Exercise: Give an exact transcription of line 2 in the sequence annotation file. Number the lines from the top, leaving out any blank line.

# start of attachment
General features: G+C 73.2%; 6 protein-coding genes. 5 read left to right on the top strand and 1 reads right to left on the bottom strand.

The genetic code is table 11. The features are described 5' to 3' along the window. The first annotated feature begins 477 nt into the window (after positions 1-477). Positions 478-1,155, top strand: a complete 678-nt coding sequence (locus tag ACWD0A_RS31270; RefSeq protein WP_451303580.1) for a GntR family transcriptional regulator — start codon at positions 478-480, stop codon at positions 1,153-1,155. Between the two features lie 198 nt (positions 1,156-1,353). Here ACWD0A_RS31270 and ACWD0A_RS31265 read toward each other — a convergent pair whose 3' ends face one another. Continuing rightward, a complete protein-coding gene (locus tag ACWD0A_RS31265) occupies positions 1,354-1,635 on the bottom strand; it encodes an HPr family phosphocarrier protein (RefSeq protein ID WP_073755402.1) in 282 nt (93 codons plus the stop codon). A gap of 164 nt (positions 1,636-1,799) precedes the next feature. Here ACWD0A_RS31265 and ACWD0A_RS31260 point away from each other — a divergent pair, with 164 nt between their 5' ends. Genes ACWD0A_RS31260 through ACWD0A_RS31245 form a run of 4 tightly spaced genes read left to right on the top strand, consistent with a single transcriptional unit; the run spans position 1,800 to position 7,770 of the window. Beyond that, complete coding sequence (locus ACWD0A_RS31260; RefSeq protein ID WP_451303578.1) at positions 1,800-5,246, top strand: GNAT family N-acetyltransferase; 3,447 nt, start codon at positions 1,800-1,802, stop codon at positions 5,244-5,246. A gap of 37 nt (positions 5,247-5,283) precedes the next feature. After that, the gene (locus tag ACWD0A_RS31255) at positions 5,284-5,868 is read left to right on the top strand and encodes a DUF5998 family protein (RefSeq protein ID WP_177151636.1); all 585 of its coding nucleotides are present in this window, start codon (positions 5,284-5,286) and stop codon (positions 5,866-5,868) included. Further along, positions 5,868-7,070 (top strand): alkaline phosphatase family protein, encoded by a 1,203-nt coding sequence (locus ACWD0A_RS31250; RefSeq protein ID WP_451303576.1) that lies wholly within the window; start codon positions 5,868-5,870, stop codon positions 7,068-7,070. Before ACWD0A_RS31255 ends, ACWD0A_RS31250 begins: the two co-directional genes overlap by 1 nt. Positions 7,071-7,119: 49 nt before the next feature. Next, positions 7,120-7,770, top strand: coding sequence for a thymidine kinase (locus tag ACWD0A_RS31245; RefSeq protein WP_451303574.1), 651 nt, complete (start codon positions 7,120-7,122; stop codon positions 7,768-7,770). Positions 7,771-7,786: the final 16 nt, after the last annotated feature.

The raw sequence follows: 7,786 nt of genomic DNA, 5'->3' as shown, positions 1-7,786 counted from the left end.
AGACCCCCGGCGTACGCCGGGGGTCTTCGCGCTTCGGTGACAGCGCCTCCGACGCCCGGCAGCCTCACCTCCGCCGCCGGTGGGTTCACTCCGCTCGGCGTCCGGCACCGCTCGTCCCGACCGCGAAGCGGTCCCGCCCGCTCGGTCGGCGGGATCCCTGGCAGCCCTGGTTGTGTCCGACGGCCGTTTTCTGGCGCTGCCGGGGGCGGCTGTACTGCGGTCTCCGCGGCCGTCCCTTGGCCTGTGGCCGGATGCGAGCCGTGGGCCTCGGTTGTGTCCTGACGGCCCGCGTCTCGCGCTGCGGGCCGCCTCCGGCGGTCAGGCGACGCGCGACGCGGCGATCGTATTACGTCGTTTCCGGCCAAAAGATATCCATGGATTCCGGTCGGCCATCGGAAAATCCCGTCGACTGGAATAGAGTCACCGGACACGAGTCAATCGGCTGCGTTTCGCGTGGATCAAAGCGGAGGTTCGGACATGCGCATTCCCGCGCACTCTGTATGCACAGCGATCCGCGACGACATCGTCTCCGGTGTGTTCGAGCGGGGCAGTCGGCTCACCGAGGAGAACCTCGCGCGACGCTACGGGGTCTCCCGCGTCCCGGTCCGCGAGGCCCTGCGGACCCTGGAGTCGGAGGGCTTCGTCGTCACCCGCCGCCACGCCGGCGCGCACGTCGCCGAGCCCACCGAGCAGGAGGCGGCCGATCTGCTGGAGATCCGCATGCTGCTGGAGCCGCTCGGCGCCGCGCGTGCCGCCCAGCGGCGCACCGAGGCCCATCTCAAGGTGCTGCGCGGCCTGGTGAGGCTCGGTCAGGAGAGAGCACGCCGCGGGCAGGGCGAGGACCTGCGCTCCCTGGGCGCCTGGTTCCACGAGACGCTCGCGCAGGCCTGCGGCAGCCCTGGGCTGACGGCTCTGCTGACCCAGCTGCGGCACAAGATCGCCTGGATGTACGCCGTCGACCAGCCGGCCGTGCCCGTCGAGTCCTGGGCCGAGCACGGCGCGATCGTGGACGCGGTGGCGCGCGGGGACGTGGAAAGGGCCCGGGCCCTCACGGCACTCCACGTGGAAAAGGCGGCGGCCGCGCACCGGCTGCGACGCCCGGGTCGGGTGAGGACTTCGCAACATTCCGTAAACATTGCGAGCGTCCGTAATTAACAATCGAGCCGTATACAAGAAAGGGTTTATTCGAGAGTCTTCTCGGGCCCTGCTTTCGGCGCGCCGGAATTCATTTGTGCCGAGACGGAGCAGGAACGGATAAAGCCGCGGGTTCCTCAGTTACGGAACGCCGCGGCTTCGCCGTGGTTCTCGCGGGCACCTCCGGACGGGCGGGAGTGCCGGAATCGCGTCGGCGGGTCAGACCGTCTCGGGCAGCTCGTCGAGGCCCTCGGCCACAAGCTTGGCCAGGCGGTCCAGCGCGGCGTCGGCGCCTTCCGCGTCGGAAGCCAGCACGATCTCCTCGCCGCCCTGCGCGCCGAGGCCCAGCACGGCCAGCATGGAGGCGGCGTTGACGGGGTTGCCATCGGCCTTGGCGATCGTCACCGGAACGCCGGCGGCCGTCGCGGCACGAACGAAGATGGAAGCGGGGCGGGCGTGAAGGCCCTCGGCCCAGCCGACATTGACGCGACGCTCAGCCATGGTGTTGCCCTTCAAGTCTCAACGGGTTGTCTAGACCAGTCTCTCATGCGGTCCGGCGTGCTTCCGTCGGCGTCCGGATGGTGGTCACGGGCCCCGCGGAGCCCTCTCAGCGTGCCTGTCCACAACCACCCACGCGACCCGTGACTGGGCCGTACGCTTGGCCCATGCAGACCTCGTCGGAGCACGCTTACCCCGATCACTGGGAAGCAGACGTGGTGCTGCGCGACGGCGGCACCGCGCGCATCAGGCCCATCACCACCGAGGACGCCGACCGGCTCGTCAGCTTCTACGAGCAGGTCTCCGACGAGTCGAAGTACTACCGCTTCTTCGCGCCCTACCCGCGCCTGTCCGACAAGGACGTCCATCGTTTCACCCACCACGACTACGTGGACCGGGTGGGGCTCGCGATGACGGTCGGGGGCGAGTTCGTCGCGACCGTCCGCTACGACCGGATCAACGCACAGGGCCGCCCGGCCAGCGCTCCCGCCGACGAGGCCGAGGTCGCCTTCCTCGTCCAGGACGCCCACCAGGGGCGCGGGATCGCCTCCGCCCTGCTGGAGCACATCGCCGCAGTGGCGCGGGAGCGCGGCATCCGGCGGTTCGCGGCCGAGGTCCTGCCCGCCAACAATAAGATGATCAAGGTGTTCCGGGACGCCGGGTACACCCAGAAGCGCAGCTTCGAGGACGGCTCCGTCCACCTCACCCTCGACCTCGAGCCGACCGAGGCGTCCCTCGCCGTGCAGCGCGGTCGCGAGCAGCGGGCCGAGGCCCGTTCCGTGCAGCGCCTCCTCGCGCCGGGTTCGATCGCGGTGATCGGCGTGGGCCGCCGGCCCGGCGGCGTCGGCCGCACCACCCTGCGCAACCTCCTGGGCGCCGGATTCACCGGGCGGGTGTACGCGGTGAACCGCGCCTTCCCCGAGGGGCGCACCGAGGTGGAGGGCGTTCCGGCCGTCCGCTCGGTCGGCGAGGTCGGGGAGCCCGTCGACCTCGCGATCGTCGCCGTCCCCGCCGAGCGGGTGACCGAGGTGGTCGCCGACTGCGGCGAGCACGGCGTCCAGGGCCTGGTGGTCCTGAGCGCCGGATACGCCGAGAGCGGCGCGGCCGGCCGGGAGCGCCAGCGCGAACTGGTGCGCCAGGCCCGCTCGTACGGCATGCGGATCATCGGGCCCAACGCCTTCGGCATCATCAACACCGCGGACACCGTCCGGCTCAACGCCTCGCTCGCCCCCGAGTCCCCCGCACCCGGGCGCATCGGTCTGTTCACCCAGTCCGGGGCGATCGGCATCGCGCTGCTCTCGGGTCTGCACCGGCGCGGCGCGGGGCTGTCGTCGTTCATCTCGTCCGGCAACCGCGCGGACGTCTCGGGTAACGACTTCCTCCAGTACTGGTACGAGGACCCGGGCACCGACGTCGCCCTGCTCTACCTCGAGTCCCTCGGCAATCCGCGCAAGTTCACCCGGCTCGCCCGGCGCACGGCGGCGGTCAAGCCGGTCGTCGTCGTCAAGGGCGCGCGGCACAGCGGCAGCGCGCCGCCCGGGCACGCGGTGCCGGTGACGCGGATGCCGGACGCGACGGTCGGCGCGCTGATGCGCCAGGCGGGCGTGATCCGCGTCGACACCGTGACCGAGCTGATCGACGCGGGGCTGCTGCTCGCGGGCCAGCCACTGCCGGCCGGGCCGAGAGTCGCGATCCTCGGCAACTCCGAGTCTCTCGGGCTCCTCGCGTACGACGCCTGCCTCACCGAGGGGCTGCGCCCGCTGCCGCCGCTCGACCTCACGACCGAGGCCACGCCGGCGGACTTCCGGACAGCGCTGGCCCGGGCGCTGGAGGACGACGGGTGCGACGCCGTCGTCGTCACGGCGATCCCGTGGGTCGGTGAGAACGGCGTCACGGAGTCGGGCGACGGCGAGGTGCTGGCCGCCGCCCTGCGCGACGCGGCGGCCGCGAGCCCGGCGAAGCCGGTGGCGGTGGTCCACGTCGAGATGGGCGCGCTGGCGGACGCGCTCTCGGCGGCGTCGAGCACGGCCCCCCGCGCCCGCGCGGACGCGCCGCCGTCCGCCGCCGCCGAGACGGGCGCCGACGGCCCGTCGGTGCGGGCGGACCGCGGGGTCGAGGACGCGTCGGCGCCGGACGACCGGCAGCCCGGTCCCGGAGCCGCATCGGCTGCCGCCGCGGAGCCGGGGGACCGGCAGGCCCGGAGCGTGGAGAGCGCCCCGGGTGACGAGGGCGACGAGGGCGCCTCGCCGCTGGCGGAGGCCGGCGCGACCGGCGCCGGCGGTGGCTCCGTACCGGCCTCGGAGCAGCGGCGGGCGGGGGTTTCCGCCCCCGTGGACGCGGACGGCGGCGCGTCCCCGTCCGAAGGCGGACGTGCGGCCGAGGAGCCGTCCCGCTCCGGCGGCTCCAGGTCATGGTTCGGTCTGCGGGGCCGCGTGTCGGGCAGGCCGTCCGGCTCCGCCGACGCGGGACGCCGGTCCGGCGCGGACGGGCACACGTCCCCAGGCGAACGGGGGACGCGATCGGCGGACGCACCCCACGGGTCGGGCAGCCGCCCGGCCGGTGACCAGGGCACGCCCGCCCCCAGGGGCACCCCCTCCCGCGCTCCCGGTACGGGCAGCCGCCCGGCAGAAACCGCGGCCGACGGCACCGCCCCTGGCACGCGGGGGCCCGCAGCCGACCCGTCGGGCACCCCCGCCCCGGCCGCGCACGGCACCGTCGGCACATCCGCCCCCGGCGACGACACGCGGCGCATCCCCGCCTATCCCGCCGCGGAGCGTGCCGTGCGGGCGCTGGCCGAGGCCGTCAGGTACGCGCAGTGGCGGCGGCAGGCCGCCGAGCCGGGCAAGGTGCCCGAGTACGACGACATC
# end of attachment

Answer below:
The genetic code is table 11. The features are described 5' to 3' along the window. The first annotated feature begins 477 nt into the window (after positions 1-477). Positions 478-1,155, top strand: a complete 678-nt coding sequence (locus tag ACWD0A_RS31270; RefSeq protein WP_451303580.1) for a GntR family transcriptional regulator — start codon at positions 478-480, stop codon at positions 1,153-1,155. Between the two features lie 198 nt (positions 1,156-1,353). Here ACWD0A_RS31270 and ACWD0A_RS31265 read toward each other — a convergent pair whose 3' ends face one another. Continuing rightward, a complete protein-coding gene (locus tag ACWD0A_RS31265) occupies positions 1,354-1,635 on the bottom strand; it encodes an HPr family phosphocarrier protein (RefSeq protein ID WP_073755402.1) in 282 nt (93 codons plus the stop codon). A gap of 164 nt (positions 1,636-1,799) precedes the next feature. Here ACWD0A_RS31265 and ACWD0A_RS31260 point away from each other — a divergent pair, with 164 nt between their 5' ends. Genes ACWD0A_RS31260 through ACWD0A_RS31245 form a run of 4 tightly spaced genes read left to right on the top strand, consistent with a single transcriptional unit; the run spans position 1,800 to position 7,770 of the window. Beyond that, complete coding sequence (locus ACWD0A_RS31260; RefSeq protein ID WP_451303578.1) at positions 1,800-5,246, top strand: GNAT family N-acetyltransferase; 3,447 nt, start codon at positions 1,800-1,802, stop codon at positions 5,244-5,246. A gap of 37 nt (positions 5,247-5,283) precedes the next feature. After that, the gene (locus tag ACWD0A_RS31255) at positions 5,284-5,868 is read left to right on the top strand and encodes a DUF5998 family protein (RefSeq protein ID WP_177151636.1); all 585 of its coding nucleotides are present in this window, start codon (positions 5,284-5,286) and stop codon (positions 5,866-5,868) included. Further along, positions 5,868-7,070 (top strand): alkaline phosphatase family protein, encoded by a 1,203-nt coding sequence (locus ACWD0A_RS31250; RefSeq protein ID WP_451303576.1) that lies wholly within the window; start codon positions 5,868-5,870, stop codon positions 7,068-7,070. Before ACWD0A_RS31255 ends, ACWD0A_RS31250 begins: the two co-directional genes overlap by 1 nt. Positions 7,071-7,119: 49 nt before the next feature. Next, positions 7,120-7,770, top strand: coding sequence for a thymidine kinase (locus tag ACWD0A_RS31245; RefSeq protein WP_451303574.1), 651 nt, complete (start codon positions 7,120-7,122; stop codon positions 7,768-7,770). Positions 7,771-7,786: the final 16 nt, after the last annotated feature.